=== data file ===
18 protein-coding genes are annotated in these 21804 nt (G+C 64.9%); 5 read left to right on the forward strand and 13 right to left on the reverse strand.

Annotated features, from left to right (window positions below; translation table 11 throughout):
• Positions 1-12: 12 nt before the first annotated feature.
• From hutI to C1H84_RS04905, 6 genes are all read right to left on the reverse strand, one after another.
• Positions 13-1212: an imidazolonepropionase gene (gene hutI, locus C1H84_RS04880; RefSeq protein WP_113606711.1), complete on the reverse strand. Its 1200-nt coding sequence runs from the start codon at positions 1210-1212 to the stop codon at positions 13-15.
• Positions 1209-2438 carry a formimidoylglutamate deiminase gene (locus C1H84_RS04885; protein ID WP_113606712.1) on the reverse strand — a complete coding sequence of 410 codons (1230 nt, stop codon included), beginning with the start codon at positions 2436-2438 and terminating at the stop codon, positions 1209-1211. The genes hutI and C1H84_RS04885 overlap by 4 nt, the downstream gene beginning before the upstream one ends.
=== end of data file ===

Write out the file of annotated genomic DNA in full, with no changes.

18 protein-coding genes are annotated in these 21804 nt (G+C 64.9%); 5 read left to right on the forward strand and 13 right to left on the reverse strand.

Annotated features, from left to right (window positions below; translation table 11 throughout):
• Positions 1-12: 12 nt before the first annotated feature.
• From hutI to C1H84_RS04905, 6 genes are all read right to left on the reverse strand, one after another.
• Positions 13-1212: an imidazolonepropionase gene (gene hutI, locus C1H84_RS04880; RefSeq protein WP_113606711.1), complete on the reverse strand. Its 1200-nt coding sequence runs from the start codon at positions 1210-1212 to the stop codon at positions 13-15.
• Positions 1209-2438 carry a formimidoylglutamate deiminase gene (locus C1H84_RS04885; protein ID WP_113606712.1) on the reverse strand — a complete coding sequence of 410 codons (1230 nt, stop codon included), beginning with the start codon at positions 2436-2438 and terminating at the stop codon, positions 1209-1211. The genes hutI and C1H84_RS04885 overlap by 4 nt, the downstream gene beginning before the upstream one ends.